May 16, 2007 11:55 AM PDT
Adobe writes FreeHand obituary
"After a long and storied career, Adobe (nee Altsys, Aldus and Macromedia) FreeHand has reached the end of its development road," John Nack, senior product manager of Adobe's Photoshop software, said on his blog on Wednesday. "Adobe does not plan to develop and deliver any new feature-based releases of FreeHand, or to deliver patches or updates for new operating systems or hardware."
That means, among other things, that there will be no version for Windows Vista or for Intel-based Apple computers, according to an Adobe frequently asked questions document (PDF) on the move.
Macromedia released the last version of the software, FreeHand MX, in 2003. The writing was on the wall for the product after Adobe acquired Macromedia in 2005, given Adobe's preference for its own Illustrator product and Illustrator's integration with other software in Adobe's Creative Suite.
Adobe is trying to encourage upgrades to the CS3 version of Illustrator; registered users can pay $199, about a third of its regular $599 price tag.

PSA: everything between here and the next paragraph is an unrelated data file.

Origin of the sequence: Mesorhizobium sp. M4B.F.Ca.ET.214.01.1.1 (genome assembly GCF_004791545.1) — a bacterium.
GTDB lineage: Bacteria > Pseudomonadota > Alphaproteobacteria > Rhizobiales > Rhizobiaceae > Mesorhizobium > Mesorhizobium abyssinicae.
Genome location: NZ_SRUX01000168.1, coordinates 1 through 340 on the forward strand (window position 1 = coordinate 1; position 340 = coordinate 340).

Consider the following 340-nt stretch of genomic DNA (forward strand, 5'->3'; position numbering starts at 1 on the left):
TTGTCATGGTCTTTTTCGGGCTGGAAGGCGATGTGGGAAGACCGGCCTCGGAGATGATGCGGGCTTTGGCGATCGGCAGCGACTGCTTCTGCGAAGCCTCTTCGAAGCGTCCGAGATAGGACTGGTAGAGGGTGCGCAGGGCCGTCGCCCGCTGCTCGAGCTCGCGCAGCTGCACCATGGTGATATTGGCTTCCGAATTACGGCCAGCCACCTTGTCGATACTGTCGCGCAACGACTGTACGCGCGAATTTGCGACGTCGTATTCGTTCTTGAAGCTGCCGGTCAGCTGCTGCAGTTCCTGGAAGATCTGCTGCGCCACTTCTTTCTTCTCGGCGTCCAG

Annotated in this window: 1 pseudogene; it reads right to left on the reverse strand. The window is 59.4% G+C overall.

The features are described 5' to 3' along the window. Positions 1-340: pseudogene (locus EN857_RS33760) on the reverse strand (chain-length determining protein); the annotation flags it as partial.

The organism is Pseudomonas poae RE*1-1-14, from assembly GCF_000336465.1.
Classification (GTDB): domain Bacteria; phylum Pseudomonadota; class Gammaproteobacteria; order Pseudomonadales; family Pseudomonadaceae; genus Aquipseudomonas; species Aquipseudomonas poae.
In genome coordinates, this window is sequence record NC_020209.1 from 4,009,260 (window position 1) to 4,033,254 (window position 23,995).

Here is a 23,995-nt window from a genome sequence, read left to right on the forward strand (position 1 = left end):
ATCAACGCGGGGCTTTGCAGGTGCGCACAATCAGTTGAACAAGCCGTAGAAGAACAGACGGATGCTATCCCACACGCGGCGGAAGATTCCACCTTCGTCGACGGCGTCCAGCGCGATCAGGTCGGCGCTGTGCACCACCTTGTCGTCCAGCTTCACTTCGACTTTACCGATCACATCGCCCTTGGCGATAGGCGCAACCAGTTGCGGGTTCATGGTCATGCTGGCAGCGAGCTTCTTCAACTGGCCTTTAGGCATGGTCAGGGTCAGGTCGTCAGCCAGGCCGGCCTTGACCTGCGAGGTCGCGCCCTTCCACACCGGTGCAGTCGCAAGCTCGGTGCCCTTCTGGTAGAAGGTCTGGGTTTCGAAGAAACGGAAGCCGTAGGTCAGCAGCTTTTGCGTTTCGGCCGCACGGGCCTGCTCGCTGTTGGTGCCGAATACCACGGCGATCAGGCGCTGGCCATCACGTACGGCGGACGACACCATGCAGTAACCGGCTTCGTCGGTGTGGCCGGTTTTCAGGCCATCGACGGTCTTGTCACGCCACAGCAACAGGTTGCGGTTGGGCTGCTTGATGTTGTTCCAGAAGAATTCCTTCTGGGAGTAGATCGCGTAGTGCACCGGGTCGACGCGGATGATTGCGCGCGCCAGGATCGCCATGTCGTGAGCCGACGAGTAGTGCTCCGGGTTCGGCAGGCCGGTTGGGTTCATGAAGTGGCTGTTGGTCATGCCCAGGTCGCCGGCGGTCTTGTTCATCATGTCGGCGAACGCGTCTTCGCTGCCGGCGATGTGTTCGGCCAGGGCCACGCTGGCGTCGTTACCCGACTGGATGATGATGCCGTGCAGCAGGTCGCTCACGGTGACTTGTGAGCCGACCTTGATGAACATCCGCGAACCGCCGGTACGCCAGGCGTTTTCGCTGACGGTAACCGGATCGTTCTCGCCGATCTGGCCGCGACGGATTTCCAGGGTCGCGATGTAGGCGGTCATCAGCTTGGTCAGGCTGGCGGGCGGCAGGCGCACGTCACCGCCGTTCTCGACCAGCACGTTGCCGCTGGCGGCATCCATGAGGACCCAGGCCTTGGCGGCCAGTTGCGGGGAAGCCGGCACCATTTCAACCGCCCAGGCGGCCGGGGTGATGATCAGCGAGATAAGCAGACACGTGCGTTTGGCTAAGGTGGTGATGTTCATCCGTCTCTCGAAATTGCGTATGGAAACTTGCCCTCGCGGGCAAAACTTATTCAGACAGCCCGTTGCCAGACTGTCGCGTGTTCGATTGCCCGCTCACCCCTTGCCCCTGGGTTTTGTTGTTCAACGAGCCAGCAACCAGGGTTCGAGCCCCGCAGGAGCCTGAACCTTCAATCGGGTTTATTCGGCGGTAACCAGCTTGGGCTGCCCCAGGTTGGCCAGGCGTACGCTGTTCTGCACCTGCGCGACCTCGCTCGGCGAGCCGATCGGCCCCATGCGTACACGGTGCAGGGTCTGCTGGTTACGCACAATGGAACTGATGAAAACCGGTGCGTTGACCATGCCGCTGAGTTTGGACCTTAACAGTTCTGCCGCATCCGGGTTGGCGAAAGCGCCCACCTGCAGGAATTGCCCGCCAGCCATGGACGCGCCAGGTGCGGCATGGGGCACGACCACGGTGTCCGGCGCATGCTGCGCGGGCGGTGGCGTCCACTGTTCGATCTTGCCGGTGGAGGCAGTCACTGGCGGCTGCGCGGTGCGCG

Freehand has a long history, at least in personal computing terms. The first version was released in 1988, according to Ian Kelleigh's FreeHand Source Web site. It was a 429KB application that required 750KB of memory to run. The 11th version, MX, was a 10.3MB application that needed 131MB of memory.
Adobe is working to make the switch easier for FreeHand users. According to the FAQ, "Illustrator CS3 includes the new ability to import FreeHand 10 and MX files directly and with higher fidelity than in previous releases."
Adobe hasn't been racing to support Vista even for its latest products. However, the company on Monday announced work on a new driver to use PostScript printers with Microsoft's latest operating system. Adobe expects to ship the driver in July to printer manufacturers that can offer the software to customers.
Windows Vista includes a PostScript driver, but Adobe's "delivers higher quality print output for Office files with transparency and gradients than printing the same files using the standard PostScript driver bundled with Windows," Adobe said.
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